Let’s say total yearly costs are $12,800. Australians: this should be ex-GST if you are registered, as you can claim it back so it’s not really a cost. It should include GST if you are not registered, because you can’t claim it back, so that money is lost to you.
You also have to add in another ‘cost’: the profit you want to make – your yearly salary. This must be determined in light of your lifestyle goals and pressures like raising a family or paying a mortgage. Let’s say you’re pretty laid back and aim for $30,000. Therefore, total costs are really $42,800.
Divide your costs by the number of productive hours available: 42,800 divided by 1070 means that you need to charge a minimum of $40 per hour to meet your costs and profit target, assuming that every productive hour is actually earning. You might want to build a little slack into your calculations to account for the low times eg by working off an assumption of four productive hours a day instead of five.
Also consider value/worth: in a particular market, the value of your services might be worth more (or, unfortunately, less) than a straight calculation of costs gives you. From this perspective, you can start with the desired hourly rate (let’s say $60), multiply it by the number of productive hours per year (1070), take off costs ($12,800) and arrive at your projected profit: $51,400.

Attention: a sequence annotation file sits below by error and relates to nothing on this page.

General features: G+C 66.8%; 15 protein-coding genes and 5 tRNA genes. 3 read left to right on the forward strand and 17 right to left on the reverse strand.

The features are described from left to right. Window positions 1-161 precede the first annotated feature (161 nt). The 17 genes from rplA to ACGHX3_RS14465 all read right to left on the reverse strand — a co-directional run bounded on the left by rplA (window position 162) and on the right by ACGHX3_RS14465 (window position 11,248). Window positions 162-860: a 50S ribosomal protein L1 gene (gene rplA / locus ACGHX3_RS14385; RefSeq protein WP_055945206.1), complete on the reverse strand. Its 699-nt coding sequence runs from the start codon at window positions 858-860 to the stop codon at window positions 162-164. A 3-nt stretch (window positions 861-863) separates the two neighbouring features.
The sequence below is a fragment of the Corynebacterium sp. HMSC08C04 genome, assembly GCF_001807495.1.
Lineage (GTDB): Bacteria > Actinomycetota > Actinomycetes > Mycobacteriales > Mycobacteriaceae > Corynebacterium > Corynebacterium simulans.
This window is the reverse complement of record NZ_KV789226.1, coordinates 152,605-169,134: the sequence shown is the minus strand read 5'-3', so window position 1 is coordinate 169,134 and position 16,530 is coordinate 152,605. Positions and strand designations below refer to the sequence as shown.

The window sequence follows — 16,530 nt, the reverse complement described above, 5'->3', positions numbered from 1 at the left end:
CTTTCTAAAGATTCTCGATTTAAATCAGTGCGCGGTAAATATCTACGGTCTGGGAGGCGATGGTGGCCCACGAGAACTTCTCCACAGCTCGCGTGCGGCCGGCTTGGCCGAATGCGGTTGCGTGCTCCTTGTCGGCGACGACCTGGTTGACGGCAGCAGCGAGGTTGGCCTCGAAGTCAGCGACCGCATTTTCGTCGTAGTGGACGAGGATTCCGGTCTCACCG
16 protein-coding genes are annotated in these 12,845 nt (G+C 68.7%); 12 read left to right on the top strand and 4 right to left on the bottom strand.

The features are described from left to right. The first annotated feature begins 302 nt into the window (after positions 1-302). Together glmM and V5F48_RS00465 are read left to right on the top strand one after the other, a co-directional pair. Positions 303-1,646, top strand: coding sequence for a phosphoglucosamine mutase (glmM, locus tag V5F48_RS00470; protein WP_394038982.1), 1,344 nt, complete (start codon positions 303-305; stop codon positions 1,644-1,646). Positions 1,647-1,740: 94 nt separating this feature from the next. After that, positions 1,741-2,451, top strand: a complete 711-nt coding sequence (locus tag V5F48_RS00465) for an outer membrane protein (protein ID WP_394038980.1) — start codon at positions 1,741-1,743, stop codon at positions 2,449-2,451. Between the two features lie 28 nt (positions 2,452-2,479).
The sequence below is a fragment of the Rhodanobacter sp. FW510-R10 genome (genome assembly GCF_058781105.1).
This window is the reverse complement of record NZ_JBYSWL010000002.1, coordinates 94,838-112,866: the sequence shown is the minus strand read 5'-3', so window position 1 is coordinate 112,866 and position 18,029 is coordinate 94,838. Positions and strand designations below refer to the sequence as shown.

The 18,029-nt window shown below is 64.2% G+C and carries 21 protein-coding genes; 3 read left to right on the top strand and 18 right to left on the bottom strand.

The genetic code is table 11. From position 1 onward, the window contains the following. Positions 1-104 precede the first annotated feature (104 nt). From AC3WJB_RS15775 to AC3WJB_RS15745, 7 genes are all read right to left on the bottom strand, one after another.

Price (hourly rate) and profit are clearly related, but it is not linear, because price also affects demand, and too high a price might mean not all those productive hours are in demand.
All right. So what about when you’re working to a per-word fee structure? It’s still best to bring it back to time. In this case, you might think you have to work out how many words you tend to write in an hour. But it’s not that simple, because a per-word fee has to cover not just the writing time but the interviewing/researching and editing time.
You’re better off calculating how much a 2000-word article will bring in at the per-word rate being offered, and then working out how many hours you should spend on it at that rate. You can then plan the project accordingly – or turn the project down as not worth your while.